It's wisdom to "get understanding". It's also wisdom to rest in the knowledge that we will never get it all.

At 8/29/2006 7:42 AM, Blogger Terry Rayburn said...

"We end up doing a 'we-have-to-have-an-answer' dance to a tune foreign to God and the Bible."

It also reminds me of when I was a new believer, and was enthralled with Josh McDowell's Evidence That Demands A Verdict, which "proved" Jesus was who He said He was.

I went forth to crush all skeptics with the "evidence", but the crushed skeptics remained skeptics. Somewhat crushed myself by this strange phenomenon, I told the simple gospel, and bam!, some skeptics became believers.

The evidence "dance" had no power, the music of the gospel was the power of God for salvation.

At 8/29/2006 8:08 AM, Blogger sacred vapor said...

I think the reason is that the josh McDowell type of evidence doesn't really work with postmoderns.

But your point about the telling the simple Gospel is valid. I had similar experiences.

At 8/29/2006 8:27 AM, Blogger John Frye said...

I agree that there is something mysterious and Spirit-caused in the creation and sustaining of faith. It's not just let's get the evidence out there so we can convinced you mentally. I am not against apologetics, but they are not as faith-inducing as we think. A person who believes because of an argument is always at the mercy of a better argument. I don't think Jesus called us to be the best arguers on the planet, but the best lovers of others.

At 8/29/2006 8:37 AM, Blogger Terry Rayburn said...

Sacred Vapor,
You're certainly right that McDowell apologetics doesn't work with postmoderns. But I don't think it ever did work with anyone, when it comes to true belief in Jesus (except possibly to get a hearing for the gospel).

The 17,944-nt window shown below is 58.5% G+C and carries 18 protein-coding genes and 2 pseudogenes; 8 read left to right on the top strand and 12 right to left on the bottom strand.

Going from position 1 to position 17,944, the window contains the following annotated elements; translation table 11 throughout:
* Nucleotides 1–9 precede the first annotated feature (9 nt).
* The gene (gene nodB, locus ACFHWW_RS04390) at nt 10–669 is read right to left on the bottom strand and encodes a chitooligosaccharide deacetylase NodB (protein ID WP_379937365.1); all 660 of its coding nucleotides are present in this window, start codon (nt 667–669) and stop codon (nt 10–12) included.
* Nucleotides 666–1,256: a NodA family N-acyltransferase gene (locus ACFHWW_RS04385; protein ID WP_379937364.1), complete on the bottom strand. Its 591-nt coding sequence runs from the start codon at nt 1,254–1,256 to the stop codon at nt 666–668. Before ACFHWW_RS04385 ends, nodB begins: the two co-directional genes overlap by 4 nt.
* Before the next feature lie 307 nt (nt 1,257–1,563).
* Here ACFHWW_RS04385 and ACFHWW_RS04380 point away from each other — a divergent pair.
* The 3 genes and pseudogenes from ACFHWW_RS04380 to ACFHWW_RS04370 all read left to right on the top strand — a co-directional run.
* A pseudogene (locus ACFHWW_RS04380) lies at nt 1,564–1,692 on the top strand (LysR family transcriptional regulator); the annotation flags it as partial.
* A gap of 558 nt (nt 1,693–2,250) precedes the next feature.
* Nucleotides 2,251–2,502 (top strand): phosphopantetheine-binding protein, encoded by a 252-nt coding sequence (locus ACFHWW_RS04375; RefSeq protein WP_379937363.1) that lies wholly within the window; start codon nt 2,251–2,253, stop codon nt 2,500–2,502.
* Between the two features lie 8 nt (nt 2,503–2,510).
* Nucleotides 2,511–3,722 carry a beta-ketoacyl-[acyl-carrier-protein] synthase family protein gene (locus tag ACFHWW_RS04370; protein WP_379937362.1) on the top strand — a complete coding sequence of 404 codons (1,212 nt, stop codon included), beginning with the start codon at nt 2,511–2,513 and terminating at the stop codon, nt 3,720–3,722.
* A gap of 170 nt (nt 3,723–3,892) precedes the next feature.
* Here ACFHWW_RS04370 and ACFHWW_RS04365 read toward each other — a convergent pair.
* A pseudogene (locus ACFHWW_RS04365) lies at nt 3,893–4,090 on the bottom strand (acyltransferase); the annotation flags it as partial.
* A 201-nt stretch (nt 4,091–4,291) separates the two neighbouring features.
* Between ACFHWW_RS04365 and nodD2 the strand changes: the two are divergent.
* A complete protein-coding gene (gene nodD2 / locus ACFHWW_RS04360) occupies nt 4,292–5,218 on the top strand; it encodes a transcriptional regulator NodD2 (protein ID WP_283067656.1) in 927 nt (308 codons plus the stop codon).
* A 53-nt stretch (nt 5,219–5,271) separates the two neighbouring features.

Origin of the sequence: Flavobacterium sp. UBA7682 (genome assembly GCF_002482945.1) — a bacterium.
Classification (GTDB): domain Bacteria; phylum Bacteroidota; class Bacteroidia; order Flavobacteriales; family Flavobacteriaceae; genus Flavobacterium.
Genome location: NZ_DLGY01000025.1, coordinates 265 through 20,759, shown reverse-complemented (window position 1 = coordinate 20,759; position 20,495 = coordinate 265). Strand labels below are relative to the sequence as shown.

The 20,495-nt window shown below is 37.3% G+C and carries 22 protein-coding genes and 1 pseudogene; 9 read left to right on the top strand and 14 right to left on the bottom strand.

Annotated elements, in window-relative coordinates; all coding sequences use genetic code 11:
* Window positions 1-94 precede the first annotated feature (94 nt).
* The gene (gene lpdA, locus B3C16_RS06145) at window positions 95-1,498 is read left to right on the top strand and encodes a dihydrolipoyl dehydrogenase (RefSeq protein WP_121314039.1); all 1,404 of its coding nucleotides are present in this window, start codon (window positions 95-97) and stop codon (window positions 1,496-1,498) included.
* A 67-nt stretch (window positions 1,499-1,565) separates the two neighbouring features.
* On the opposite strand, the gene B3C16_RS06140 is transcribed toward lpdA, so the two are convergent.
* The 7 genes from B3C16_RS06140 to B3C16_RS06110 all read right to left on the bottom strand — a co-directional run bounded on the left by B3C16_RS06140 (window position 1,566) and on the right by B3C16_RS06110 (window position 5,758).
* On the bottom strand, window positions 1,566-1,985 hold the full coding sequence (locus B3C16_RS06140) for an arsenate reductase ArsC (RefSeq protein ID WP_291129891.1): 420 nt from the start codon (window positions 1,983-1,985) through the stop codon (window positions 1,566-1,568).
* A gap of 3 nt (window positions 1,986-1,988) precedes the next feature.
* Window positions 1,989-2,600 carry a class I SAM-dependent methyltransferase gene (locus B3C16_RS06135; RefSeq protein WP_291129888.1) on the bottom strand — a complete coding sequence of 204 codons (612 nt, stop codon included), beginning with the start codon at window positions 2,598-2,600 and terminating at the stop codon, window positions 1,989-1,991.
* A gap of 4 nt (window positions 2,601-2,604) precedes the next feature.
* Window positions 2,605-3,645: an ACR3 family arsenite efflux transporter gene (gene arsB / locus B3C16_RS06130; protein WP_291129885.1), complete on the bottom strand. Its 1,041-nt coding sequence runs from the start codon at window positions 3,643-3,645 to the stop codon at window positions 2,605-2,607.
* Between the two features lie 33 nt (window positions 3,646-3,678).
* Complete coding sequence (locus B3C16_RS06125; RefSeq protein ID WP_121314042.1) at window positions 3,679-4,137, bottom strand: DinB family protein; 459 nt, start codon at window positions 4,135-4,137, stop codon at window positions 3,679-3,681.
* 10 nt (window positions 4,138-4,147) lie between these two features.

Also, in the '70s postmodernity was a little chick cracking out of it's shell, compared to today.

Sidenote: I love your photos. Wonderful eye. Keep it sacred :)

At 8/29/2006 1:33 PM, Blogger Rob said...

As alluded to by others, is defending inerrancy answering the wrong question? It places the sacred Scriptures in the realm of science, and uses its rules as a means of justification. When the Scriptures were challenged by the critics using human reason and higher criticism, the church reacted and set out to defend the Bible. I believe that it ended up using the very same human reason and scientific method as their defense. Inerrancy says that the Bible is now an indubitable foundation, free of errors. Sounds to me like what science uses as a means to prove something is valid and factual. What happened to the church saying “we believe the Scriptures by faith, and our relationship to their Author”? Why did we give up the fight of faith for the realm of reason, and defend our faith on their (higher critics) grounds?

At 8/29/2006 1:55 PM, Blogger John Frye said...

While inerrancy has a place in one realm, it certainly is not neede by the Spirit in the other realm. Your last question is indeed the question.

At 11/10/2006 12:54 PM, Anonymous Anonymous said...

monkeys didn't create the universe, god did.